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Hospital controls

Three hospital controls matched for age and sex were obtained for each case among persons admitted to the same hospital with conditions which were not expected to result from drug use (e.g. trauma, pneumonia, appendicitis, hernia).

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Standardized information was obtained from cases and controls concerning medications, recent infections, demographics and relevant medical history. Data collection on medications used a list of indications (e.g., pain, headache, cough) and a list of trade-names of the main ‘suspect’ drugs.

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Clinical characteristics and drug exposures before the index date were checked in all patients known to be infected by HIV-1.

Because with standard case–control analysis the crude odds ratio (OR) was ‘infinite’ for nevirapine, we used exact logistic regression, median unbiased estimate calculated according to Hirji et al.[2], and lower limit of the confidence interval according to Thomas [3].

The control group extracted from the general population was not optimal for evaluating drugs only indicated for the treatment of HIV infection. To overcome this limitation we performed a case-crossover analysis. The principle of this analysis is to compare the rate of exposure to a risk factor at different periods of time before the occurrence of an acute event [4,5]. In this study exposures during a ‘case period’ of 7 days before the index date were compared with exposures in a ‘control period’ of 7 days, 3–4 weeks earlier. Therefore each case served as his own matched control. The OR was the ratio of cases exposed during the ‘risk period’ only to cases exposed during the ‘control period’ only. When the ratio was infinite an exact binomial confidence interval was calculated.

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Between May 1997 and November 1999 364 potential cases and 874 potential controls were enrolled. A probable or definite diagnosis of SJS or TEN was established in 246 cases. Among them 18 were known to be infected by HIV-1 (7.3%): three with SJS, seven with SJS/TEN overlap and eight with TEN. Two of 18 died as a result of the reaction. Among the 246 SJS and TEN patients 57 died (23%). Because the study was limited to the acute phase of the disease, information on sequelae was not available.

Recent or recurrent herpes was not associated to the reactions (0/18 and 2/18 respectively versus 6% and 24% of controls.)

Exposure to nevirapine was present in 15 out of 18 patients (83%). The other three patients were respectively exposed to: diclofenac alone; fluconazole and mintezol; amoxicilline + clavulanic acid, allopurinol and efavirenz, all introduced recently, plus clonazepam, cotrimoxazole, stavudine and abacavir for longer than 2 months.

The characteristics of the 15 patients exposed to nevirapine are presented in Table 1. They were four women and 11 men aged 21–59 years (median, 35 yeras), 10 were from France, three were from Germany, one was from the Netherlands and one was from Italy. The most recent counts of CD4 cells ranged from 4 to 1033 × 106/l (median, 234 × 106/l). All patients had mucous membrane erosions. The detachment of epidermis involved 4–55% of the body surface area (median, 25%). One patient died from SJS/TEN overlap.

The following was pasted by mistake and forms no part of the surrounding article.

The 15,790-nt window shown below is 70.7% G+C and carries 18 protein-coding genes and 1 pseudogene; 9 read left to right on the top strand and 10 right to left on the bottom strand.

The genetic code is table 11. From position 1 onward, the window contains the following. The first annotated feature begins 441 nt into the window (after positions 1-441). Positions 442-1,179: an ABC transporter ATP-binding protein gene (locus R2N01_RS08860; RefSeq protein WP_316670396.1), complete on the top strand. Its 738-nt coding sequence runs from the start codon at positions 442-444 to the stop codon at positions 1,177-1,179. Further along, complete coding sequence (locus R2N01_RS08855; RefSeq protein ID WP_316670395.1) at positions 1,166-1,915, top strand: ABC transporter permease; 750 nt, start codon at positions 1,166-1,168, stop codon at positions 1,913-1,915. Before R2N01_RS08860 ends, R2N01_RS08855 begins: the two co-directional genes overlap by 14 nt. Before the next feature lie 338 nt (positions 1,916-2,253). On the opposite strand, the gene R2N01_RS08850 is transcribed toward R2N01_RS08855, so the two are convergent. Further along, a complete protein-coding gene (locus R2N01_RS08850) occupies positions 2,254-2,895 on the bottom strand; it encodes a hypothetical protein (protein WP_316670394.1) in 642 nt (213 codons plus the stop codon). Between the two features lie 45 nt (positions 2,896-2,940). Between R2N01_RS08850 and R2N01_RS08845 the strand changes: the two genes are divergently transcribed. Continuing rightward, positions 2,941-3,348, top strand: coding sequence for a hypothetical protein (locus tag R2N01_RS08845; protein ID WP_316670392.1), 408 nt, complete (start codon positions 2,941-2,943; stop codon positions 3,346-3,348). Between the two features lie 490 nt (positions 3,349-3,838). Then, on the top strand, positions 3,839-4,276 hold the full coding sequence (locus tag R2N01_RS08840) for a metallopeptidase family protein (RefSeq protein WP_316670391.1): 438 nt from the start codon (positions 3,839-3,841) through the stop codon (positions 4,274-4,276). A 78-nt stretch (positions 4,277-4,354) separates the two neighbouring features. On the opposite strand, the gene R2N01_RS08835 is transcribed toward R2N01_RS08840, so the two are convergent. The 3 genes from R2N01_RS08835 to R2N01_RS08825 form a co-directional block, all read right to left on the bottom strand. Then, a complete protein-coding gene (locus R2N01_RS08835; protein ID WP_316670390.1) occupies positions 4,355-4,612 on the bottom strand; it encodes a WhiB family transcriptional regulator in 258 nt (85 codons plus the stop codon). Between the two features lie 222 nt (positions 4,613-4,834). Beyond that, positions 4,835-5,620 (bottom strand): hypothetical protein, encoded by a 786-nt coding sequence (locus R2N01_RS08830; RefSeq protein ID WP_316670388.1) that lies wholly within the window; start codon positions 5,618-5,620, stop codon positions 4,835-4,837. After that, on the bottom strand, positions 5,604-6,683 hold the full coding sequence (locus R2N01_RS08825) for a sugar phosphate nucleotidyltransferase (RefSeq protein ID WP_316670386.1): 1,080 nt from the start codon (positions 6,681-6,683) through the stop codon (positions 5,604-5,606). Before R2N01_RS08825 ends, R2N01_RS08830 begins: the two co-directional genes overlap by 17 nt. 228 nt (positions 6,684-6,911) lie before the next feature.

All but one of the 15 patients exposed to nevirapine received other antiretroviral agents, introduced on the same date as nevirapine in 12 cases. No specific drug combination appeared among these associated drugs (stavudine, five; didanosine, five; zidovudine, four; lamivudine, four; abacavir, two; ritonavir, one; nelfinavir, one).

The reaction began 10–240 days after the introduction of nevirapine (median 12 days). All patients had initially received a daily dose of 200 mg (one tablet) according to the recommendation of a lead-in period. For 10 out of 15 patients the reaction began when they were still taking this initial dosage.

As no control among the 676 validated was exposed to nevirapine the OR was infinite, with a median unbiased estimate of 62 and a lower value of the 95% confidence interval of 10.4.

Details of the case-crossover analysis are shown in Table 2. Nevirapine was the only antiretroviral agent significantly associated with an increased risk of SJS or TEN.

We were not able to analyse the effect of treatments (corsticosteroids or high dose human immunoglobulins) given for SJS or TEN because this information was obtained for only a minority of patients.

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HIV infection increases the risk of drug eruptions [6] including SJS and TEN [7,8]. In a previous case–control study of SJS and TEN in Europe, 7% of patients were HIV infected [8]. In HIV infected patients most cases were related to antibacterial sulphonamides [6,9] in Western countries and to thiacetazone [10] in Africa.